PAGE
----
4) A Year in Provance by Peter Mayle: I have a feeling I will need to read something cheerful after Beloved.  Also, by this time of year, I want a book that makes me forget about Winter. This book sounds like a perfect escape from Winter.

5) Persuasion by Jane Austen:  This is the only major book by Austen I haven’t read.  There seems to be a lot of love for it on Bookstigram.  Some people say it’s their favorite Austen novel.  I didn’t care for the last novel I read by her, Mansfield Park, so I hope this is a better book

6) A Gentleman From Moscow by Amor Towles: I’ve been obsessed with this book for a while now.  I need to push myself to read current fiction.  My mom read it for her book club and loved it.  What better recommendation can you get?

7 8 and 9) The USA Trilogy by Jon Dos Passos:  I never read a whole series or trilogy before.  As much as I liked the first Harry Potter book, I don’t think I’m going to read the entire series.  The USA Trilogy consists of 3 books: The 42nd Parallel, 1919, and The Big Money. The books have different bios and “newsreel ” sections, so hopefully, it will read fast. I’ve had my copies for a long time and I think now is a perfect time to read them.

10) The Naked Civil Servant by Quinton Crisp: I think by the 10th book I might be in the middle of June and Pride month. I’ve had my copy of this book for years.  I know it is the memoir of Crisp, who created a sensation in England by being out in the ’30s, despite the laws on the books criminalizing homosexual sex acts. It should be an interesting read.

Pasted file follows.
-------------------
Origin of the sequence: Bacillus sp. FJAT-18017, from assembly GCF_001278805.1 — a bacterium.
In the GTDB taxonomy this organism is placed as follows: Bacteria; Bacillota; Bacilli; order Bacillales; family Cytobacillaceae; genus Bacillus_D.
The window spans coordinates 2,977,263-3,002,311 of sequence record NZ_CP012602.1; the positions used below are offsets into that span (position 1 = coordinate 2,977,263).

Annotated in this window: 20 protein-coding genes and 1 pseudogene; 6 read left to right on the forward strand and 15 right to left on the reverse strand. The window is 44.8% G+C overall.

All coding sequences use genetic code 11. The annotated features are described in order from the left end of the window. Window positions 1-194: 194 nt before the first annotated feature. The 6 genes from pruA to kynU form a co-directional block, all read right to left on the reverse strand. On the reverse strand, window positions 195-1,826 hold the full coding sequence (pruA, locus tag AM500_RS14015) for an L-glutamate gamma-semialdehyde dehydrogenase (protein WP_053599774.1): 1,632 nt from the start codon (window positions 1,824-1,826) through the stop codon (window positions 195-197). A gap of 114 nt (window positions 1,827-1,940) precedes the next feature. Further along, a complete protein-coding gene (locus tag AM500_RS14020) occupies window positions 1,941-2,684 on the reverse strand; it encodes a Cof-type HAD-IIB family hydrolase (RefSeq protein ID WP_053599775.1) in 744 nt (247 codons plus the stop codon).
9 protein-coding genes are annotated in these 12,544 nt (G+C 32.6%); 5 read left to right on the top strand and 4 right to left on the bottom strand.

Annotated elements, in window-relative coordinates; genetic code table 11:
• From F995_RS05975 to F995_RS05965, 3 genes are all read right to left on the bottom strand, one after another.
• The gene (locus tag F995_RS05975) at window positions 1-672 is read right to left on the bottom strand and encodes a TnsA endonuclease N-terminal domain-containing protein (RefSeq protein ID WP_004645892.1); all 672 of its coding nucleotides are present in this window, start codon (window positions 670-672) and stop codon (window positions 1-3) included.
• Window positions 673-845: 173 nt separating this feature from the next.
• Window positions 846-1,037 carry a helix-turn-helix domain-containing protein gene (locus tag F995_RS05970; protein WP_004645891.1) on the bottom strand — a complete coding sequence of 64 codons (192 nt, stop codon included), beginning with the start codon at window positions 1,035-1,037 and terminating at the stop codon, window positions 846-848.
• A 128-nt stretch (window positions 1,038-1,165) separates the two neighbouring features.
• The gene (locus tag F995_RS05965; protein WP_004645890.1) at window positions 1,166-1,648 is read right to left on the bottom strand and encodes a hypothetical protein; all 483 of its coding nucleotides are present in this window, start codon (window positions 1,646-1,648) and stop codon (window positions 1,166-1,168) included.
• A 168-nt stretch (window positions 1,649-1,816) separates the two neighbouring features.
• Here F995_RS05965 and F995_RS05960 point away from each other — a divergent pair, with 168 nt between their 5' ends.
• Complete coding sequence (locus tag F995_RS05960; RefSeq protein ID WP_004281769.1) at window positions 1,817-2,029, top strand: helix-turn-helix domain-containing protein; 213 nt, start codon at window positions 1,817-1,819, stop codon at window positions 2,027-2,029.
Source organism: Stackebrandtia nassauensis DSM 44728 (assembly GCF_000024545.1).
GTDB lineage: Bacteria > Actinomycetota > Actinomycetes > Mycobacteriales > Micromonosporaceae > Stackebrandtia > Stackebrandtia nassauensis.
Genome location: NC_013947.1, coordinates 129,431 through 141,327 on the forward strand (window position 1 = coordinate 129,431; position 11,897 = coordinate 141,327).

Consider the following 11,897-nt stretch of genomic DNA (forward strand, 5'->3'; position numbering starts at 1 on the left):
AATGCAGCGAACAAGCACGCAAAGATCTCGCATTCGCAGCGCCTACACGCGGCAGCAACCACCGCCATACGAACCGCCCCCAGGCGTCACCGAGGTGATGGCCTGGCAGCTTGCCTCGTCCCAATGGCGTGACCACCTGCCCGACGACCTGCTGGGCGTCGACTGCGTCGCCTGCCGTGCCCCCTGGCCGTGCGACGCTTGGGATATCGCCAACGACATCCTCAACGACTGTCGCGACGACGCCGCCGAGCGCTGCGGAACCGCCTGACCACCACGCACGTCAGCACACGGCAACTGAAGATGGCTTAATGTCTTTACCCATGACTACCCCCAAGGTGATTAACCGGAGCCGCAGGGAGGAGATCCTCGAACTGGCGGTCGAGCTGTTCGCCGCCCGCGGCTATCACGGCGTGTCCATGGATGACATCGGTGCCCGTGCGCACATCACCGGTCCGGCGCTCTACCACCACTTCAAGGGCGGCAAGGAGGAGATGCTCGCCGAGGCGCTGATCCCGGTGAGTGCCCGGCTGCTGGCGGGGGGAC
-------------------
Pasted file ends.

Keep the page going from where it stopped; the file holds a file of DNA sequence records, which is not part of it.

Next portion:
11) Oranges Are Not The Only Fruit by Jeanette Winterson:  I haven’t read much in the way of lesbian fiction.  I’ve heard lots of good things about this book and I like oranges.

12) Mystery Mile by Margery Allingham:  I talk a lot about my love for her novel Tether’s End but I’ve never read anything else by her. This is another Albert Campion mystery.

13) Death of a Peer by Nagio Marsh: I  usually read just one mystery novel a year.  I don’t know why because I  love the genre.  I read a couple of years ago Marsh’s Night at the Vulcan, which was an excellent backstage who done it. I want to read more by her